Review: David Bowie - Blackstar

David Bowie: Blackstar

From the very first listen, Blackstar's main theme seemed to be death. Looking at it on this day, however, it is nothing less than a parting gift, a farewell album.

Released just two days before Bowie's death and on his 69th birthday, Blackstar is almost like Bowie's tribute to his own life and music, embracing life and lived moments while wistfully accepting, perhaps at times even welcoming, death. It is the perfect album to complete the musical legacy he leaves behind and as Bowie's last record, it is exactly how it should be; Bowie is a few steps ahead as always, saying goodbye to the world before they even realise it, telling listeners to “look up here, I'm in heaven”.

Far more interesting than his 2013 album The Next Day, or indeed much of Bowie's earlier work, the ominous Blackstar seems more personal, feeling complete at a mere seven tracks (but a full 41 minutes). Working with producer Tony Visconti again and stepping away from pop to jazz, blues, hip-hop and more experimental music, Bowie seems to be standing more firmly on his own feet than perhaps ever before.

In many ways, the album seems to be a collection of things close to Bowie, not just musically and thematically, but also in the details: 'Girl Loves Me' features vocabulary from A Clockwork Orange's Nadsat language as well as gay slang Polari. Indeed, the numerous characters and themes on the album all appear to relate back to Bowie himself, and everything between the opener 'Blackstar''s “This is all I ever meant / that's the message that I sent” and the haunting album closer 'I Can't Give Everything Away' seems to compile a constant narrative.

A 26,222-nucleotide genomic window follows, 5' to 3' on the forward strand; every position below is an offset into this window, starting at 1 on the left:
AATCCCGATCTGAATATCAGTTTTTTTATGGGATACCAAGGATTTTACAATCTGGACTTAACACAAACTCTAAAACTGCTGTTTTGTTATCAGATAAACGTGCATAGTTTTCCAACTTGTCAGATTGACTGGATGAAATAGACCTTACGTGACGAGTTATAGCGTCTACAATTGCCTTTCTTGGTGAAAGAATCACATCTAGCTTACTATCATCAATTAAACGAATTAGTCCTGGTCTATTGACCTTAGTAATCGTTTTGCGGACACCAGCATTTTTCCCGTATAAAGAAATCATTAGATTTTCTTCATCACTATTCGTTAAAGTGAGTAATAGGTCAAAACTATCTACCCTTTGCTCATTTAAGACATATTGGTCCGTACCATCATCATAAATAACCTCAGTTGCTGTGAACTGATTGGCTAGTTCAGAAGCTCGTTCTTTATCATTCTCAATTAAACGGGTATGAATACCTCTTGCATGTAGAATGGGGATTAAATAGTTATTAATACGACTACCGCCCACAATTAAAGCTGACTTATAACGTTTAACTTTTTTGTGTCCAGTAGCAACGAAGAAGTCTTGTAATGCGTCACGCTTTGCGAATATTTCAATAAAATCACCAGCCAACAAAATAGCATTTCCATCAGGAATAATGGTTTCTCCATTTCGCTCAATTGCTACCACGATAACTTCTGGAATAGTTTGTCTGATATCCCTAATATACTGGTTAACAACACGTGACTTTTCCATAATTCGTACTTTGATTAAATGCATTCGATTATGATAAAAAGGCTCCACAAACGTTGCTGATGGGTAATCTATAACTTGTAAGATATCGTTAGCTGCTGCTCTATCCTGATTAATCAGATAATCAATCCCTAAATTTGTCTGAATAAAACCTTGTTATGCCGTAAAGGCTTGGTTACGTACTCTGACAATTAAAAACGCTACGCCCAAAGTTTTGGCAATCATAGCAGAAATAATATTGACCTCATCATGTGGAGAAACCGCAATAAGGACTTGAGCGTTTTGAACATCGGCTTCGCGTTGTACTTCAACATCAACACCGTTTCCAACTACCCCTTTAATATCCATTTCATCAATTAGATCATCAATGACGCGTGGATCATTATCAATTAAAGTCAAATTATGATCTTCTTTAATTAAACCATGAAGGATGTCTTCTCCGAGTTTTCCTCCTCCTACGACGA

The latest single off the album, 'Lazarus', is a majestic portrayal of hope and relief: “Oh I'll be free / just like that bluebird / Oh I'll be free / ain't that just like me?” Its jazzy sound makes it mysterious and heavenly in the word's most literal definition and it stands out in a way that makes it almost seem like a title track. 'I Can't Give Everything Away' follows on these steps, but also echoes Bowie's more ambient, melancholy tracks from 1977's Low, such as 'Warszawa' and 'Art Decade'.

If Blackstar's message hasn't become clear yet – to the point it can without Bowie giving everything away - 'Dollar Days'' “I'm trying to / I'm dying to” changes to “I'm dying, too”: a message that seems to be impossible to deliver believably if you are David Bowie. If Bowie doesn't come back in four days like Lazarus, it is obvious to all that he has been made immortal through his music, already decades ago, and Blackstar merely reaffirms this.